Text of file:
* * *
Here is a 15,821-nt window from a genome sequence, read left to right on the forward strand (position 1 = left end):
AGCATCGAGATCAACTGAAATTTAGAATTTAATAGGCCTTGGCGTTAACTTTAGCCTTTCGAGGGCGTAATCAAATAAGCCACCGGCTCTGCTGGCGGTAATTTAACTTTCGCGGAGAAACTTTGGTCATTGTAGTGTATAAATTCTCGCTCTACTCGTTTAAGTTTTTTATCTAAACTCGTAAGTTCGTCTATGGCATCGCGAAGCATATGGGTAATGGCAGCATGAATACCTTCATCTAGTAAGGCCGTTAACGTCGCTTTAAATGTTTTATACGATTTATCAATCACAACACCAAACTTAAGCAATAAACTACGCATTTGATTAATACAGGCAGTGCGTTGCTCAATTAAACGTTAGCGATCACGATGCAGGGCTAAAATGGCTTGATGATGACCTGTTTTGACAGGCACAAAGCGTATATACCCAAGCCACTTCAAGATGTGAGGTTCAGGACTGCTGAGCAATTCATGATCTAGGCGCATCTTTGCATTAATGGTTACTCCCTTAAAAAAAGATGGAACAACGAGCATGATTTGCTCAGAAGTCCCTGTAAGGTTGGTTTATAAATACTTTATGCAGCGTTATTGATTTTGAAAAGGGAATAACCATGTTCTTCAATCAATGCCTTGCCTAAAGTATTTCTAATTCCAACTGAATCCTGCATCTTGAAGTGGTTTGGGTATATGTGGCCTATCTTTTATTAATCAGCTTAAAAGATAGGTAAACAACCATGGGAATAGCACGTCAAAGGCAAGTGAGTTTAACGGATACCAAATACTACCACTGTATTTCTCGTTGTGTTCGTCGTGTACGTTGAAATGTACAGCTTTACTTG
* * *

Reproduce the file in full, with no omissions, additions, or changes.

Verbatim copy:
Here is a 15,821-nt window from a genome sequence, read left to right on the forward strand (position 1 = left end):
AGCATCGAGATCAACTGAAATTTAGAATTTAATAGGCCTTGGCGTTAACTTTAGCCTTTCGAGGGCGTAATCAAATAAGCCACCGGCTCTGCTGGCGGTAATTTAACTTTCGCGGAGAAACTTTGGTCATTGTAGTGTATAAATTCTCGCTCTACTCGTTTAAGTTTTTTATCTAAACTCGTAAGTTCGTCTATGGCATCGCGAAGCATATGGGTAATGGCAGCATGAATACCTTCATCTAGTAAGGCCGTTAACGTCGCTTTAAATGTTTTATACGATTTATCAATCACAACACCAAACTTAAGCAATAAACTACGCATTTGATTAATACAGGCAGTGCGTTGCTCAATTAAACGTTAGCGATCACGATGCAGGGCTAAAATGGCTTGATGATGACCTGTTTTGACAGGCACAAAGCGTATATACCCAAGCCACTTCAAGATGTGAGGTTCAGGACTGCTGAGCAATTCATGATCTAGGCGCATCTTTGCATTAATGGTTACTCCCTTAAAAAAAGATGGAACAACGAGCATGATTTGCTCAGAAGTCCCTGTAAGGTTGGTTTATAAATACTTTATGCAGCGTTATTGATTTTGAAAAGGGAATAACCATGTTCTTCAATCAATGCCTTGCCTAAAGTATTTCTAATTCCAACTGAATCCTGCATCTTGAAGTGGTTTGGGTATATGTGGCCTATCTTTTATTAATCAGCTTAAAAGATAGGTAAACAACCATGGGAATAGCACGTCAAAGGCAAGTGAGTTTAACGGATACCAAATACTACCACTGTATTTCTCGTTGTGTTCGTCGTGTACGTTGAAATGTACAGCTTTACTTG